Did Nordstrom Just Show Us the Future of the Department Store?
Two months ago, fashion retail giant Nordstrom (NYSE: JWN) opened a new state-of-the-art store at Los Angeles' Westfield Century City mall, relocating from an older store at the nearby Westside Pavilion. The store features a full-service bar and restaurant, a boutique area featuring a rotating selection of stylish new brands, and complimentary consultations with personal stylists.
On the very same day, a little more than three miles away, Nordstrom opened a second store. This one was just 3,000 square feet -- 2% of the size of the new Century City store -- and doesn't have any dedicated inventory, focusing on services instead.
This new small-format Nordstrom Local store -- or perhaps "showroom" would be a more accurate term -- could become a game-changer for department stores if it succeeds. It could provide a way for companies such as Nordstrom and Macy's (NYSE: M) to radically reduce their square footage without sacrificing customer engagement.
What is Nordstrom Local?
Nordstrom Local represents the company's latest attempt to adapt to changing consumer habits. At a high level, the goal is to create a more inviting experience than a full-size department store, which can sometimes be daunting to navigate.
The Nordstrom Local store's main attraction is that it offers a variety of services, ranging from alterations to manicures to free consultations with personal stylists. It also features a bar serving beer, wine, and pressed juice. The store doesn't carry its own inventory, but it can get items from nearby full-line stores within hours, and it has eight changing rooms in addition to a "styling suite."
Lastly, Nordstrom Local is designed to serve as a convenient hub for returns and online order pickup. Employees will even bring items ordered online to customers' cars.
The paradox of downsizing
Taking a step back for a moment, department stores have faced a seemingly intractable paradox as sales move online. Companies such as Nordstrom and Macy's own (and lease) vast amounts of valuable real estate in malls and downtown shopping areas. However, they are getting less and less out of these real estate assets over time.
For example, over the past 12 months, 71.6% of sales from Nordstrom's full-price segment came in stores, with the rest coming from its e-commerce operations. For comparison, as recently as 2013, 82.6% of full-price sales came in Nordstrom stores.
If anything, this shift is gaining steam. Nordstrom executive Peter Nordstrom recently opined that the company could be getting half of its sales online within about five years.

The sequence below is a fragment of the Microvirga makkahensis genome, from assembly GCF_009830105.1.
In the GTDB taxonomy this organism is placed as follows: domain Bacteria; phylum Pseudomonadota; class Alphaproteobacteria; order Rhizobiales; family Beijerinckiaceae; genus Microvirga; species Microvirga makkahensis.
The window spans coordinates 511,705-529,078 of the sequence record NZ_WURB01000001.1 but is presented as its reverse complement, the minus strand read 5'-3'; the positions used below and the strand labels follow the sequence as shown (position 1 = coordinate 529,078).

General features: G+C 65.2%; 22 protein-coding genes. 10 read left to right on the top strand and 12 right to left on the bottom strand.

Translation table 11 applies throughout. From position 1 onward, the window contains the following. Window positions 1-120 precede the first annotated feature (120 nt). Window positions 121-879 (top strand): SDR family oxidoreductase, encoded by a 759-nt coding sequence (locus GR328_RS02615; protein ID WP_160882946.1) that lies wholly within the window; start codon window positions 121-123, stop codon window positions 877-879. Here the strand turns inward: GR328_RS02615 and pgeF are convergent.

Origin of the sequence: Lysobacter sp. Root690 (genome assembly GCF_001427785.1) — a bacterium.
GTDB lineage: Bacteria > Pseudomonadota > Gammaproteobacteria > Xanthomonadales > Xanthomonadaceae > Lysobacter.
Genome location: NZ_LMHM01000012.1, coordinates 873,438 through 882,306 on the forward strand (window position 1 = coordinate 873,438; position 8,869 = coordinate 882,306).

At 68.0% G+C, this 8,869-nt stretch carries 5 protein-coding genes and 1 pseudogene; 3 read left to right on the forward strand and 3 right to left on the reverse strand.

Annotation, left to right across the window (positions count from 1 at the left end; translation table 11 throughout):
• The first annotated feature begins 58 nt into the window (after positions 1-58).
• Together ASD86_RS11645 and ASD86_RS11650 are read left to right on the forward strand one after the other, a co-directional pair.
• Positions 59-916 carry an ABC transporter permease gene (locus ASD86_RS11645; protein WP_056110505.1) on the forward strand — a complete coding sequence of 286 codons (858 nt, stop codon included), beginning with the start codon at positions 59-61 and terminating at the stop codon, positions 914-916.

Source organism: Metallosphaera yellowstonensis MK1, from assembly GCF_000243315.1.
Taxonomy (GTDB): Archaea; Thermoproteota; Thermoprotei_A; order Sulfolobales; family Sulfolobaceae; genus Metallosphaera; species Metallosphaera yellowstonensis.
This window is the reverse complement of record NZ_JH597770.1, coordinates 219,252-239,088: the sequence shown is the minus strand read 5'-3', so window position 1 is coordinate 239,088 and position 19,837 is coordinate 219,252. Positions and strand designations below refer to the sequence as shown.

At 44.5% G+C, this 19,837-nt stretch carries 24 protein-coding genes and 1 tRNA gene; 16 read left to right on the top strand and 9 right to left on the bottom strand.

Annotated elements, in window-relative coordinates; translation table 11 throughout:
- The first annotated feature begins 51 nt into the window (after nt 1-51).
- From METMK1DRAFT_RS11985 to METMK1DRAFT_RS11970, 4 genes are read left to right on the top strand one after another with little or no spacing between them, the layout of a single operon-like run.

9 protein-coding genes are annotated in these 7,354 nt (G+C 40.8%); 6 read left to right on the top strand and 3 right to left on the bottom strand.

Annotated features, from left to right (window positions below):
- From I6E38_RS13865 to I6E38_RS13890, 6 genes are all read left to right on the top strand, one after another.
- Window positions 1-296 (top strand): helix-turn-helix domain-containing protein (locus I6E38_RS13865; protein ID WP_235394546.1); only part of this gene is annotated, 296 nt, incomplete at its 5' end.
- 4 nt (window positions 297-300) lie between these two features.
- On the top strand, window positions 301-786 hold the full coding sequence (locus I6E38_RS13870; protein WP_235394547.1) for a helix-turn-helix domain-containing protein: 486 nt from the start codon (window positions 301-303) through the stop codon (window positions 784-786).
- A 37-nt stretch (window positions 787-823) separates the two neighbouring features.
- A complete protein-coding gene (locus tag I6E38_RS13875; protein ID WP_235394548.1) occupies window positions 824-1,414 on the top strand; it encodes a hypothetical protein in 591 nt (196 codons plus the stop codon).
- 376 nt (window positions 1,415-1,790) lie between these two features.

Closing stores would seem like the natural response to this shift in buying patterns. However, Macy's has found that it retains an average of just 12% of the sales from closed stores in nearby locations and online. In fact, closing the only store in a particular market can lead to a decrease in online sales there, as the brand loses consumer relevance and in-store pickups and returns are no longer possible. Nordstrom has seen a similar linkage between its physical store footprint and its e-commerce sales.
Does Nordstrom Local point the way to a solution?
The new Nordstrom Local concept store suggests that there may be a solution to this paradox of needing to keep physical stores open despite permanently declining in-store sales. Opening lots of smaller service-focused locations while closing some full-line stores would allow department stores to cash in on some of their valuable real estate, reduce their costs, and get closer than ever to their customers.
For example, it's about 50 miles from Nordstrom's downtown San Francisco store to the Nordstrom store at Westfield Valley Fair. There are three other Nordstrom stores along the way, sitting on valuable real estate. Nordstrom could potentially close two of those locations, replacing them with several Nordstrom Local stores. This would free up cash and give customers more convenient access to Nordstrom services, while ensuring there were still full-line stores within a reasonable driving distance.
The opportunity could be significant in southern California as well. Nordstrom currently operates 16 stores within roughly 50 miles of downtown Los Angeles.
For Macy's, creating a small-format store could be even more valuable. Macy's has more than five times as many full-line stores as Nordstrom today, and these stores are significantly less productive, as measured by sales per square foot.
The first Nordstrom Local store probably won't turn out to be the perfect version of a small-format department store showroom. But it represents a great step toward solving one of the thorniest problems facing department stores today.
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Adam Levine-Weinberg owns shares of Macy's and Nordstrom. The Motley Fool recommends Nordstrom. The Motley Fool has a disclosure policy.